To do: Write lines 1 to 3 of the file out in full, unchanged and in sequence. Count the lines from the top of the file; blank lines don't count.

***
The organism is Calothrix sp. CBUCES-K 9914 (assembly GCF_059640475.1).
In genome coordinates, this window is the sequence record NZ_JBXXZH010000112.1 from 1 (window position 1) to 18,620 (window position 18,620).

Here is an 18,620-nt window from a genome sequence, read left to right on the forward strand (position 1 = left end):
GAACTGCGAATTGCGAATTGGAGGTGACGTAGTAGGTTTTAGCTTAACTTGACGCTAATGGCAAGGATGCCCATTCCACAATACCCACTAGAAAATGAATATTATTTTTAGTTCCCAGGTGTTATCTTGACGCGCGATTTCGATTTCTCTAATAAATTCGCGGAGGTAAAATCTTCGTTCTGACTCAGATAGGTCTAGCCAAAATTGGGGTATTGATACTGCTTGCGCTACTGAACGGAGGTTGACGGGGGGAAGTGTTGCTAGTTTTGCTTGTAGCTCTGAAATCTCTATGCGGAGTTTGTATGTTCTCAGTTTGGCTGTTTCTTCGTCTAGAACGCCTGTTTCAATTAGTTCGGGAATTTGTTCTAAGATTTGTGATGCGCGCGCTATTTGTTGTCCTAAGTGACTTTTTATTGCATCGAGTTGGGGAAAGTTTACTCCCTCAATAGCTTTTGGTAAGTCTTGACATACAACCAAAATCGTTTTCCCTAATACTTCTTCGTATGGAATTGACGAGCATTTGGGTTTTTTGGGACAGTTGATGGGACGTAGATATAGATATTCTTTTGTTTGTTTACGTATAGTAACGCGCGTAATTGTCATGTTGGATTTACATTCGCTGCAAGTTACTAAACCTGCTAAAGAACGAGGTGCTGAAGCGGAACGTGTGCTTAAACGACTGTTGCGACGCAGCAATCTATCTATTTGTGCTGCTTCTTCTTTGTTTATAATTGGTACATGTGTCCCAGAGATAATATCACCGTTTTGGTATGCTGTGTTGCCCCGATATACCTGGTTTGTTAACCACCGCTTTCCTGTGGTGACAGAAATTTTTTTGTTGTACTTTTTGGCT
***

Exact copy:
The organism is Calothrix sp. CBUCES-K 9914 (assembly GCF_059640475.1).
In genome coordinates, this window is the sequence record NZ_JBXXZH010000112.1 from 1 (window position 1) to 18,620 (window position 18,620).

Here is an 18,620-nt window from a genome sequence, read left to right on the forward strand (position 1 = left end):